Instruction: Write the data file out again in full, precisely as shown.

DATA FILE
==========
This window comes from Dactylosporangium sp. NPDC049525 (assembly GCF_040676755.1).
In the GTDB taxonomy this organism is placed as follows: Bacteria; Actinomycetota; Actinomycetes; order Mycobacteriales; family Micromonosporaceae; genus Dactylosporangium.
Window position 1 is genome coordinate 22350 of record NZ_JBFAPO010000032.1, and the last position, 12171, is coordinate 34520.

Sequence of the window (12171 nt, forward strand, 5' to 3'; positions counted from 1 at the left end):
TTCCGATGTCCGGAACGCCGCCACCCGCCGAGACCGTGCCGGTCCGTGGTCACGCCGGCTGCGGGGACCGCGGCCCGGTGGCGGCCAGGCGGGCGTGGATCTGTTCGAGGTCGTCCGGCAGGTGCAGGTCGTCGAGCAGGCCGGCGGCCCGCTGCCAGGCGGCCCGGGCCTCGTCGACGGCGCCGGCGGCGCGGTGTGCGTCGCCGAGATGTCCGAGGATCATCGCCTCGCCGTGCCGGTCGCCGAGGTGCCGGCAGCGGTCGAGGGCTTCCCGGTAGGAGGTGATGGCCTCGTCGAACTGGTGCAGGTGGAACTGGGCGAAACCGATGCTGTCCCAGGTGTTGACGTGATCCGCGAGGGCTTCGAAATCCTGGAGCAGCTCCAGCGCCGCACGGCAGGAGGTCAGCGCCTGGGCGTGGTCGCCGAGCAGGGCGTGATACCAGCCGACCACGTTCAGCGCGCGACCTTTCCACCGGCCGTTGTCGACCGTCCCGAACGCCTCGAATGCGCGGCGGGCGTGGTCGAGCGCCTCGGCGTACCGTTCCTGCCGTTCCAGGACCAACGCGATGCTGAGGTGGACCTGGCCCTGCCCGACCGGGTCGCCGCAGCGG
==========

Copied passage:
This window comes from Dactylosporangium sp. NPDC049525 (assembly GCF_040676755.1).
In the GTDB taxonomy this organism is placed as follows: Bacteria; Actinomycetota; Actinomycetes; order Mycobacteriales; family Micromonosporaceae; genus Dactylosporangium.
Window position 1 is genome coordinate 22350 of record NZ_JBFAPO010000032.1, and the last position, 12171, is coordinate 34520.

Sequence of the window (12171 nt, forward strand, 5' to 3'; positions counted from 1 at the left end):
TTCCGATGTCCGGAACGCCGCCACCCGCCGAGACCGTGCCGGTCCGTGGTCACGCCGGCTGCGGGGACCGCGGCCCGGTGGCGGCCAGGCGGGCGTGGATCTGTTCGAGGTCGTCCGGCAGGTGCAGGTCGTCGAGCAGGCCGGCGGCCCGCTGCCAGGCGGCCCGGGCCTCGTCGACGGCGCCGGCGGCGCGGTGTGCGTCGCCGAGATGTCCGAGGATCATCGCCTCGCCGTGCCGGTCGCCGAGGTGCCGGCAGCGGTCGAGGGCTTCCCGGTAGGAGGTGATGGCCTCGTCGAACTGGTGCAGGTGGAACTGGGCGAAACCGATGCTGTCCCAGGTGTTGACGTGATCCGCGAGGGCTTCGAAATCCTGGAGCAGCTCCAGCGCCGCACGGCAGGAGGTCAGCGCCTGGGCGTGGTCGCCGAGCAGGGCGTGATACCAGCCGACCACGTTCAGCGCGCGACCTTTCCACCGGCCGTTGTCGACCGTCCCGAACGCCTCGAATGCGCGGCGGGCGTGGTCGAGCGCCTCGGCGTACCGTTCCTGCCGTTCCAGGACCAACGCGATGCTGAGGTGGACCTGGCCCTGCCCGACCGGGTCGCCGCAGCGG